Summit on the Future of Vermont issues final report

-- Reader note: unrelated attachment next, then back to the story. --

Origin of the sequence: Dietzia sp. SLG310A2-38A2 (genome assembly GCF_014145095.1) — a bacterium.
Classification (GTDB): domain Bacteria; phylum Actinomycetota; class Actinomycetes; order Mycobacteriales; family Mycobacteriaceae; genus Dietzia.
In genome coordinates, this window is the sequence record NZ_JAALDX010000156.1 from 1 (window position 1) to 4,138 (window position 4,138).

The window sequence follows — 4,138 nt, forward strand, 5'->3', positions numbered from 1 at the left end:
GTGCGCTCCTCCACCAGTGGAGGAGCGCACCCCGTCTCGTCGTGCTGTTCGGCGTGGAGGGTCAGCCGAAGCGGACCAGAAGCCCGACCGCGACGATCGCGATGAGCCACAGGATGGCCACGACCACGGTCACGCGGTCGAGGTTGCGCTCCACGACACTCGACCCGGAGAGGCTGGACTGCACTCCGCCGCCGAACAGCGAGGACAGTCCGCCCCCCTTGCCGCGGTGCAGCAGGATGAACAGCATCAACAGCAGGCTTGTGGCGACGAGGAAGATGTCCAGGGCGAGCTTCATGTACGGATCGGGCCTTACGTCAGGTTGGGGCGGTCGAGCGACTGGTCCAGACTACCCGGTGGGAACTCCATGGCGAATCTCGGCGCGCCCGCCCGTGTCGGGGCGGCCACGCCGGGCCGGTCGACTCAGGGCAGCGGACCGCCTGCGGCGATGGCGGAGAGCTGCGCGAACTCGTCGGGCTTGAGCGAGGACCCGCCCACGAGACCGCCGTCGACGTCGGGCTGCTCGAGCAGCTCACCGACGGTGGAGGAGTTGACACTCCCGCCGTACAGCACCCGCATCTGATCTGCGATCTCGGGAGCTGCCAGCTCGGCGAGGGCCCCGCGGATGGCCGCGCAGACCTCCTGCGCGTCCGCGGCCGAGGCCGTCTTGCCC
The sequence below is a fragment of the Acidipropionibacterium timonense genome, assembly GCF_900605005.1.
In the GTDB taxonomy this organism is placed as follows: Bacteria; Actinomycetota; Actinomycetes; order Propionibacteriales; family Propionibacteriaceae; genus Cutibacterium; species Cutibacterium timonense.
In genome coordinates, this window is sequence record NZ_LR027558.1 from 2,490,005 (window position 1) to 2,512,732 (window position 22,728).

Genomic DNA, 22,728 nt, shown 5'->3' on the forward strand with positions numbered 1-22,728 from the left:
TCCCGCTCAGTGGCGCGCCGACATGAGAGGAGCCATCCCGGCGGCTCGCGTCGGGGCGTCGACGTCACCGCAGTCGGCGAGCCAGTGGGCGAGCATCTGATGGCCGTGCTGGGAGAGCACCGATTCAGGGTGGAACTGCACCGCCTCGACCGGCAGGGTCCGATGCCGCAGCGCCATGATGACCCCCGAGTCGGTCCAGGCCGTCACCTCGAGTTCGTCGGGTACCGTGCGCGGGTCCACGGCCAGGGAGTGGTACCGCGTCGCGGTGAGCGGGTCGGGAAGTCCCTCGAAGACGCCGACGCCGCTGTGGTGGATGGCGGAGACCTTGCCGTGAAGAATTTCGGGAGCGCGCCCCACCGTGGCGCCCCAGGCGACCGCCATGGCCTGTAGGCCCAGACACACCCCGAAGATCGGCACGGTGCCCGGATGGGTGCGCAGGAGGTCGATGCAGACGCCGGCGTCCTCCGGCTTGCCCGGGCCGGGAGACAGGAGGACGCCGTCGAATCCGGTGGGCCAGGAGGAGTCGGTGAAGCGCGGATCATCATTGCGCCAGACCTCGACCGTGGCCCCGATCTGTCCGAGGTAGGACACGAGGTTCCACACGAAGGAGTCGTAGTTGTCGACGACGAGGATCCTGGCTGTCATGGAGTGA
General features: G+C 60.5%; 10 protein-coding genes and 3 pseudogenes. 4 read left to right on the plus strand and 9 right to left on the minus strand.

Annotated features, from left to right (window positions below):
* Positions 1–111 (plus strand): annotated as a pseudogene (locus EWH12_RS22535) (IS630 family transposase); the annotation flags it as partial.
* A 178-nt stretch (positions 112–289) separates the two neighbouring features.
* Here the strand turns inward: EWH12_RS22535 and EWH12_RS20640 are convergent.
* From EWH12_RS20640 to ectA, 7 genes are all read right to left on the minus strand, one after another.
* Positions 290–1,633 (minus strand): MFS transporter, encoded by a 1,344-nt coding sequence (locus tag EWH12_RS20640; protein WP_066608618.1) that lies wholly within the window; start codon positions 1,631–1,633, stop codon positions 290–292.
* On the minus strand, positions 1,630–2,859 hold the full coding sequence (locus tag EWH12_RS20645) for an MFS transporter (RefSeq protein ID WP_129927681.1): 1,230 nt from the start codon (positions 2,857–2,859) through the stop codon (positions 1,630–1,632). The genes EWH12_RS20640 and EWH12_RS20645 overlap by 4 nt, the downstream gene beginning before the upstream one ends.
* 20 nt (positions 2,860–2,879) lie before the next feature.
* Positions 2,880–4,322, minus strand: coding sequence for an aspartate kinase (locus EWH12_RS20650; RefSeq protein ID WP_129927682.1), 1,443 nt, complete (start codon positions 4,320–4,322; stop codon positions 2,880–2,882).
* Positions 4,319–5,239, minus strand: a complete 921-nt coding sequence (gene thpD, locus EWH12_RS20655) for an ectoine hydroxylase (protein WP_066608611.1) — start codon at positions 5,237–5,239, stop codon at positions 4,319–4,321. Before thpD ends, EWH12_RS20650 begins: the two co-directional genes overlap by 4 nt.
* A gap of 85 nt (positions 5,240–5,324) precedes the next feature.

first_imgThe Summit on the Future of Vermont Final Report is now available. The 2009 Vermont Council on Rural Development (VCRD) Summit on the Future of Vermont marked a watershed point. It turned the findings from the two-year Council on the Future of Vermont project into a challenge to Vermonters, and especially the leaders who gathered together for the day, to consider specific ways to work together to advance a positive vision for the future of the state. Over 500 Vermonters participated in the Summit process on May 11, 2009, coming from all parts of the state, from all sectors of government, business, non-profits and communities. It is exciting just to read the names (in Section VIII at the back of this report) of the diverse and dedicated team of Vermonters who devoted their energy and thinking to make the Summit a success.Two suggestions of note from the summary below include reducing carbon emissions by 75 percent, and having 75 percent of the food bought in Vermont be grown or raised in Vermont. The full report is attached.The Summit on the Future of Vermont centered on afternoon sessions where participants evaluated the ideas and directions of the Council s report (Imagining Vermont: Values and Vision for the Future is also available online and can be found at www.futureofvermont.org(link is external)) and considered fourteen categorical areas for action: Agriculture, Civic Life, Clean Energy, Demographics, Digital Age, Diversity, Economic Plan, Forestry and Industry, Healthy Vermont, Higher Education, K‐12 Education, Land use and Development, Preserving the Balance, and Public Transportation in Vermont. Notes from these working sessions form the core of this report and are included in Section IV, with their priorities listed in Section II.VCRD staff is now taking the Conclusions from the Council back to Vermonters in a series of public presentations around the state. Every county is hosting a presentation where the results and priorities will be discussed, and residents can add their ideas for action and implementation. This series of public discussions began on June 10, in Randolph, and will conclude in Brattleboro on July 15.Priority Recommendations From the Summit Working Group SessionsThe following is a report of the priorities areas developed by Task Force groups and gathered at theSummit on the Future of Vermont on May 11, 2009. Each Task Force was asked to report back to theassembly two priority items that could move address the conclusions of the Council on the Future ofVermont project and move a vision for Vermont s future into action. Task Force groups were managedby neutral facilitators and had keynote speakers who began the discussion by exploring the challenges and opportunities in each area. The discussions were designed to cover the following questions: What are the key opportunities ahead in this sector?What are the key challenges in this sector today?How do Vermonters and Vermont organizations work together to overcome obstacles andadvance opportunities in this sector?What are the two priority recommendations for action that this group has for the plenarypresentation and the final report?The Task Force groups included: Civic Life, Healthy Vermont, Clean Energy, Digital Age, Preparing forDiversity, Forestry and Industry, Economic Plan, Higher Education, K‐12 Education, CoordinatedStatewide Land Use Strategy, Working Downtowns and Landscapes, Demographics and AgingPopulation, Public Transportation, and Agriculture in Vermont. Their priorities are listed below.Civic Life: Enhancing the Vitality of Civic Life in Vermont CommunitiesTown meeting is a part of Vermont history and civic life, but due to its once annual structure, it isbecoming increasingly limited as a method of including the diversity of community opinion. At the core, the principle of connection with and communication between community members and public decision‐making is still vital. New models for communication should be designed and developed, ones in which information technology can play a greater role.The Civic Life Task Force group put forth these priorities:1. Explore Regionalism for Infrastructure and Services (such as fire departments, emergency medical and rescue services, and school boards) yet retain and nurture individual community identities. Many local and municipal service providers agree that serious discussion about merging ʹservicesʹ is critical given increased need and diminishing resources. It is crucial, however, that dialogue is structured to ensure that each community involved has a strong voice and does not lose the community connection.2. To encourage community connections, models for celebrations, forums and enhanced community partnerships should be identified and supported. Vermont communities suffer from plenty of divisions, but in future, the breakdown of the Vermont community will come from separations between people who live there. These successful models should then be shared with communities and regions.Healthy Vermont: Promoting Access and AffordabilityThe Healthy Vermont Task Force group identified these priorities:1. Retaining and recruiting high quality health care professionals (HCPs) is a high priority to promote access and affordability to quality healthcare. To do this, better incentives such as loan forgiveness, spousal employment opportunities and housing assistance should all be considered.2. The Blueprint for Health model should be expanded to reach all Vermonters at all ages. To do this, payers who fund the program need to agree to accelerate its dissemination faster than the current timeline. Also, Medicare should be included as a payer to the Blueprint for Health model action that has to be taken at the federal level.Clean Energy: Advancing Vermont s Clean Energy FutureThe Clean Energy Task Force brought the following priorities to the plenary session: 1. Vermont needs to implement the goal of reducing carbon emissions by 75% as described by the Governor s Climate Change Commission and empower the working group established to lead in this implementation. 2. Vermont should support VT Energy and Climate Action Network (VECAN) and Town Energy Committees and other partners in building a statewide carbon challenge to Vermont towns: a Municipal Energy Efficiency and Conservation Contest to lower the energy consumption in their municipality. The partners would work with the Clean Energy Development Fund to build a major award to the winning municipality. Digital Communities: Enhancing Community in the Digital AgeTo level the playing field in Vermont in terms of information technology, the Digital Age Task Force group emphasized the need for 100% accessibility, affordability, and use of digital technology and tools for all segments and populations in Vermont ‐‐ regardless of ability to pay. The specific priorities are:1. The Vermont Telecomm Authority should be supported to fulfill its mission.2. This can be accomplished in part by expanding allowable use of Universal Service Funds by: encouraging federal delegation to pursue elimination in FCC restrictions on use of fundsto allow broadband and cell technology and eliminate restrictions for libraries encouraging state expansion in use of USF and/or creation of new fund using USF as a model for use in subsidizing broadband and cell technology 3. Vermont should also support public/private partnerships to train users to increase productivity, information literacy and civic engagement.Diversity: Preparing for Diversity in Vermont Towns and CitiesThe challenges to a state that has historically been white and homogenous are many, but changing the dialogue, making necessary policy shifts, and affirming the characteristics and advantages of a non‐white, racially and ethnically diverse population are crucial. The Diversity Task Force group issued the following priorities:1. Making a personal change is the beginning of understanding why diversity matters. Intentional behavior change at the personal level has to happen in Vermont today and into the future (examples are: take someone to lunch who doesn t look like you, start a conversation with someone new, attend a celebration or meeting of a group that is not yours).2. Create diverse coalitions in the workplace and do it intentionally and aggressively, so that it will eventually become a habit of Vermont business and non‐profit and policy leaders. Living in Vermont, and achieving the ideal for affirming diversity here, will mean that individuals, businesses, non‐profits and government will have inclusivity in make‐up, design and intent and that diversity will be seen as critical in other sectors, such as economic development, transportation, health care, and education. Diversity will support the missions of these areas, rather than being seen as something additional that they have to take on.Forestry and Industry: Promoting Forest Stewardship and the Forest Products IndustryThe Forestry and Industry Task Force group identified the need for decisive leadership and clearcommunication around the crisis in the Vermont forest sector. They recommend:1. Creating an entity or effort that communicates priorities and coordinates disparate and loosely organized parts of the Vermont forest community. The common threats and emergencies in the Forestry Sector are: 1) Climate Change, 2) Invasive Species and 3) the lack of affordability of owning and operating working lands which is driving the turnover, parcelization and fragmentation of lands so valued in Vermont. This entity would form strategies, take actions and speak with one clear voice about common needs and priorities.2. Unifying coordination efforts with the Agricultural sector. The problems, the interests and the landowners in these areas are common, and traditional products no longer generate enough income to pay for all the public benefits from working lands. Together, these groups should explore a mix of integrated farm and forest markets and products, which truly reflect the value of clean water, air, scenery, biodiversity, carbon sequestration, open space and other values. Together these groups should pursue tax reform to enable farmers and foresters to afford and steward the lands of Vermont.Finally, the mission of these groups or entities need to be clearly communicated to the public so that people in Vermont are aware of their individual efforts and impacts on the working lands. These actions would close the gap between the value that Vermonters place in the working landscape and the realities of the threats that it faces today.Economic Plan: Building a Strategic Economic Plan for Vermont s FutureThe Economic Plan Task Force group identified these priorities:1. The Governor, current and subsequent, should state the need for and lead the effort to create a new vision, goals and economic action plan with measures and outcomes that achieves policies and resources that support non‐government, value added job creation. The Governor shall continually provide the staff and resources to distill and synthesize all the work done by CFED, the Next Generation Commission, and the Council on the Future of Vermont as a foundation for this plan.2. A comprehensive analysis of future growth sectors in Vermont should be conducted so thattargeted state support can be focused on entrepreneurial efforts in those sectors. All sectorsshall be supported from the plan, but a tiered response is also needed to stimulate growth.Higher Education: Advancing Leadership and CommerceHigher education has a critical role to play in supporting most of the priorities identified in the Council on the Future of Vermont study, and already supports the state s economy and brand. A long term collaborative vision and plan for Vermont higher education will help this sector make an even greater future contribution. The Higher Education Task Force group identified two recommendations.1. Develop a broadly based consortium of public and private higher education, business, labor and government leaders who will establish a vision and action steps to promote a bold and compelling higher education community incorporating a diversity of high quality affordable educational opportunities, well connected to Vermontʹs economic, professional, environmental and societal needs, and placing Vermont in a highly competitive national position to attract students, entrepreneurs and businesses. Success will depend upon a commitment by all participants to work to implement the vision.2. Higher education institutions should work together to lower costs for students. Institutions of higher education in the state should form a collaborative coalition to substantially moderate increases in educational costs and overhead, such as: sharing best practices and ideas for efficient use of technology and energy, eliminating unnecessary redundancy and duplication, establishing purchasing consortia to reduce costs of goods, services, materials and employee benefits and exploring ways to optimize use of facilities.K – 12 Education: Renewing Public K‐12 Education for the 21st CenturyThe K‐12 Education Task Force group identified two overarching goals and first steps to achievethose goals.1. First, Vermont legislature, administration and board of education should adopt a unifying statement of official policy that defines educational excellence for the 21st century student in Vermont. The statement should include target objectives that all schools are directed towards and a clear work plan under the leadership of the Commissioner of Education. This statement should come from a broad, organized public engagement process that identifies what Vermonters most want from schools.2. Vermont citizens and Vermont communities should be more invested in public education and understand how it contributes to social and economic well‐being. Working models where schools are celebrated as centers for arts, culture, and events are evident in Vermont and should be expanded. Data collection and measurement of success for schools needs greater consistency and transparency as well.Land Use and Development: Building a Coordinated Statewide Land Use and Development StrategyToday there exists a state of urgency regarding the current system of land use regulation in Vermont in that it is weak, ineffective, uncoordinated and unsustainable and is leading to incremental growth that represents a disconnect between Vermonters expressed values and actions. The Coordinated Land Use Strategy Task Force group recommends: 1. Create a time‐limited, multi‐stakeholder task force to examine land use planning and regulation in Vermont with the goal of overhauling the current system and developing a set of concrete recommendations for legislative action. This process should be disconnected from any legislative session and could take between one and two years to complete.2. Develop a comprehensive public information and awareness campaign to educate Vermonters about the need for change in the state s land use regulatory system and the potential consequences of maintaining the status quo.Preserving the Balance: Working Downtowns, Working LandscapesThe Working Downtowns and Landscapes Task Force group recommends: 1. State government shall invest in both the countryside and community centers by increasing funding in programs that realize this mutual relationship: programs such as the Vermont Housing and Conservation Board and the Current Use Program (Use Value Appraisal program).2. A bold public awareness campaign that visually communicates the consequences of our choices for the future of Vermont should be designed and implemented. VCRD can assist in leadership of this campaign.3. The state shall remove vague language from the planning and development language and transform it into a clear and directive set of standards and goals. Consistency in regulatorypractices and compliance enforcement are crucial and town planners need more clear direction about development standards and practices.Demographics: Realizing the Opportunities of an Aging Population and Workforce The Demographic Task Force group determined that:1. The state needs to address the issues of housing density and development in conjunction with an aging demographic. A comprehensive understanding of the options for high density, high efficiency housing options in Vermont town and community centers and downtown areas is needed. For people of all ages, but especially for those who are aging and need access to services, access to alternative transportation and nearby events and programs, downtown housing options are a priority.2. To assist elders in re‐entering or re‐training for the work force in Vermont, flexible hours, and specialized training (especially information technology) are a priority. A vocational rehabilitation training model would be useful in Vermont (work place facilitators) to ensure that older workers get the specific training and personalized assistance that they need.Public Transportation: Building a Rural Public Transportation System Transportation is vital as Vermont plans for its future. This sector not only is a critical piece of Vermont s energy use and carbon emissions, but is also connected with areas such as healthyliving, affordability, school bus transportation and environmental concerns. Leadership is neededin many areas to move transportation awareness forward, and the Public Transportation Task Force group recommends:1. The dialogue around public transportation needs to be changed. Vermonters and leading decision makers need to know that in this state, conditions require the Transportation of the Public. Defining Transporting the Public and communicating it to the public is crucial.2. Transporting the Public definition must include providing mobility and access to all Vermonters through choices that include bike lanes, paths, sidewalks, park and ride lots, complete streets as well as public transit systems and private sector taxi and bus services.Agriculture: Supporting the Progress of Agriculture in VermontThe Agriculture Task Force group prioritized the creation of an operational food system for the state that is environmentally, economically, and socially viable. These are the action items: 1. First, a broad spectrum of stakeholders from the agricultural community in Vermont must define sustainable agriculture and apply strict metrics to the economic, environmental, and social aspects of agriculture.2. With this working definition, investment, policy, education, and dedication of public dollars for agriculture can be targeted and focused on those operations that embody the ideal for Vermont.3. To achieve a goal of 75% Vermont food purchase to be produced in Vermont, a procurement policy of state connected monies will be established and supported. 4. Finally, an education campaign for the Vermont public should be developed. For this to occur, education, production, processing, infrastructure, marketing and energy efficiency must all be considered and supported in looking ahead. AttachmentSize Final Report8.16 MBlast_img